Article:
This is neither a particularly good nor especially enlightening entry from an old field notebook (from work in World of Warcraft, probably 5 years ago or so). In that way, it is fairly typical. These notes really pay off in the aggregate.
If you’ve ventured into your virtual world and found yourself bored by the tedium and appalled by the low-brow silliness of your surroundings, you may find yourself asking: Why am I doing this?
That’s good! You really should understand why you’re doing something before you do it. It makes for the most meaningful learning, but it also makes for better worlds: If human beings had done this from the start, we might have skipped over millennia of brutality and stupidity.
But since you asked, here are two reasons why this matters.
Innovation Ain’t Easy
That’s why a lot of folk admire the work that the ethnographic method encourages: It is very open-ended, very outcome-agnostic. It leaves open the possibility (no matter how small) that during your fieldwork in Fiji, or in the Maldives, or in Athens, or even in Warcraft’s Azeroth, you are witness to something no one has seen before. It doesn’t insist on that, but it does allow for that remote possibility.
That’s why virtual ethnography works so well, I think: It allows for novelty in our research, but also for predictable outcomes. In any event, it is hard, it is work, because the ethnographic tools we bring with us try to stay out of our way: There is scant room for theories or conceptual frameworks. There is just you, your notebook, and a lot of strangers.
Digital research of any sort is a challenge because it involves computers, software, and long, frustrating periods of troubleshooting and repair.
It has always been this way, and it will continue to be this way for the foreseeable future. That is the nature of consumer-grade computation. If you are interested in digital environments, digital toolsets, or both, then you must accept that frustrating software and unpredictable hardware are part of your future.
You don’t have to read these two chapters, but (1) they are concise and well-written, and (2) they go a long way to justifying some of the digital research methodology we’re adopting this semester. If science (or the human sciences) are an important part of your worldview, I think you’d find the short articles especially interesting: Boellstorff (who used to be the President of the American Anthropological Association) and his colleagues have a lot of well-reasoned arguments to make about the scientific nature of ethnographic research.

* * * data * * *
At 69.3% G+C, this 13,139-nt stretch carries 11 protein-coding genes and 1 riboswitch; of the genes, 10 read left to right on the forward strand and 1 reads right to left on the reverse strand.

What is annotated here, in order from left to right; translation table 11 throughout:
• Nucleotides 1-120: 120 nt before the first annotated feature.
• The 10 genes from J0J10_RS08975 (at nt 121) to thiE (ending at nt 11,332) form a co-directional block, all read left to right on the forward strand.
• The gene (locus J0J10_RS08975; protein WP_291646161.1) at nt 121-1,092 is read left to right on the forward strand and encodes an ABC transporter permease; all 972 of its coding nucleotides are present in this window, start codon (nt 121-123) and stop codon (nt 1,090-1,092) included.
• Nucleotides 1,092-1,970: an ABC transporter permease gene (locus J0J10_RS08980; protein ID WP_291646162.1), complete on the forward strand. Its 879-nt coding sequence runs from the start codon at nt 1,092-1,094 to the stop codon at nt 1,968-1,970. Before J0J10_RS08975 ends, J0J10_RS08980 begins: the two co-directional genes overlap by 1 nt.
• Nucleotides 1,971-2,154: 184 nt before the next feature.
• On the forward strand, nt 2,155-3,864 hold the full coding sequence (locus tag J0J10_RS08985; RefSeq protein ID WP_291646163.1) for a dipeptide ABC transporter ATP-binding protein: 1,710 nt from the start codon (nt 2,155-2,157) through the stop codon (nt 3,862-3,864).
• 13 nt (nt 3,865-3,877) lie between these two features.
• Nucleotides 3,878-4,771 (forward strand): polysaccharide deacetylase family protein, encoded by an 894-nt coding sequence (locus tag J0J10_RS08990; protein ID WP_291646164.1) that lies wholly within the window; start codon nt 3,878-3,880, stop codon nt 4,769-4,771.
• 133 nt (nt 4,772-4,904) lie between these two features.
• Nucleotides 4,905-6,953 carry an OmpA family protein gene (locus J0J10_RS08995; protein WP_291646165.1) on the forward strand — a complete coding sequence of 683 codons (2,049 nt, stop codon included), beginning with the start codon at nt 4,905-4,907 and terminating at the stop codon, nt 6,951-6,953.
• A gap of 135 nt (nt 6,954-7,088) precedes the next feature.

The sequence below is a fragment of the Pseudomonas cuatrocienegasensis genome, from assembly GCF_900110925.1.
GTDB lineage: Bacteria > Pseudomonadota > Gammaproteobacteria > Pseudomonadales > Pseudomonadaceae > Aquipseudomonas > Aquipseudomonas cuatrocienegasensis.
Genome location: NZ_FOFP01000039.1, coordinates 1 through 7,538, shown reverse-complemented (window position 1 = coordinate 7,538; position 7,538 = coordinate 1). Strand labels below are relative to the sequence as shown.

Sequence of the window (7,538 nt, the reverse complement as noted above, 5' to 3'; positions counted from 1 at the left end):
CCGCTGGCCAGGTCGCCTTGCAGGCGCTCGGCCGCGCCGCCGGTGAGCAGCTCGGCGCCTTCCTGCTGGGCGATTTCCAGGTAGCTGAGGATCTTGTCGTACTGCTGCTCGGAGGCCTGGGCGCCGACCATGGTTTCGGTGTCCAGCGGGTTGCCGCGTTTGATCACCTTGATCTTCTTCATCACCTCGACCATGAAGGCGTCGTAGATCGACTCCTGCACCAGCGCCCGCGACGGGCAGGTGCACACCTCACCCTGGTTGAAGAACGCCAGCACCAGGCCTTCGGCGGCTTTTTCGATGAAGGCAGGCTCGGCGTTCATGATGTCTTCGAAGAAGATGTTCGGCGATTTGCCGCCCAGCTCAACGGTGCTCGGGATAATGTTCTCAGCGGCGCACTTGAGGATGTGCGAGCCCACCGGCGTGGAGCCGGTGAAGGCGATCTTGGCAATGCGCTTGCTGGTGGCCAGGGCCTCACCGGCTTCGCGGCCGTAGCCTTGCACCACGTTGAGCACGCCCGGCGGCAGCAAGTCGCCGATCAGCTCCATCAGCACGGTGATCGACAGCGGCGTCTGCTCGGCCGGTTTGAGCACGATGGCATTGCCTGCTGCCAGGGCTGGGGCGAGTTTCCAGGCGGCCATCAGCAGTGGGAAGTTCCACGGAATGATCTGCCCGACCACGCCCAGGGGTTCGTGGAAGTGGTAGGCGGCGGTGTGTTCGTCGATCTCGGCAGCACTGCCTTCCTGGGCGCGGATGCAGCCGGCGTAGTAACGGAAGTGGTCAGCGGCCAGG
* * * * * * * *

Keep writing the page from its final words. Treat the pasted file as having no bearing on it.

CH2 & CH3 from Boellstorff et alia, Handbook of Ethnography and Virtual Worlds Research. Not for distribution.
In some alternate universe version of Miami University, in some eerily similar version of Oxford Ohio, today is the start of spring break. And it is here, too. Kinda.
If you want or need to take some or all of this week in order to regain your balance, I encourage you to do that: The months ahead are going to be difficult. A little time for personal rejuvenation and reflection can be good. We’ll do everything we can to make that work for you, both now and at the semester’s end.
Of course, if you want to return to coursework in earnest, I can get behind that, too. Happily, if complex video games are your thing, then this week offers a fairly pleasant distraction as we get back into schoolwork — by immersing yourself in fantastic worlds that demand your (almost) undivided attention.
The video included in this post offers a quick overview of MMORPGs [Massively-Multiplayer Role-Playing Games] by way of one of the most venerable offerings in that genre, World of Warcraft. The video itself isn’t really a must watch (I’m trying to get the technological kinks ironed out of this new system: There are a lot of plosives in audio track, for example). But whether you are playing Warcraft this semester or are engaged in a different MMORPG altogether, it is worth knowing a bit about that game.
this week’s goals
Near the end of the video, I talk about what I hope you’ll be able to accomplish this week. The goal is for you to achieve some kind of mastery of the game: Its rules, its systems, its avatar-control. Ask yourself, for example: Can you easily take a screen shot? Can you chat when someone prompts you? When another player asks you to trade, can you indulge her? If someone is harrassing you, can you put them on mute? Can you report them? When it is time to level-up your character, do you have a sense of the choices you are asked to make?
None of which is to say that this information will do much for you on its own. But ready-access to that knowledge is a pre-requisite to diving more deeply into these games and the human communities that they foster.
So again, for this week: Play the game. That may not seem like much, but it is really asking a lot: Look for opportunities to engage with others, chat with them, learn from them. Just about anything you do in the field will pay off next week, when we start our fieldwork in earnest.
Look for another post in a day or so.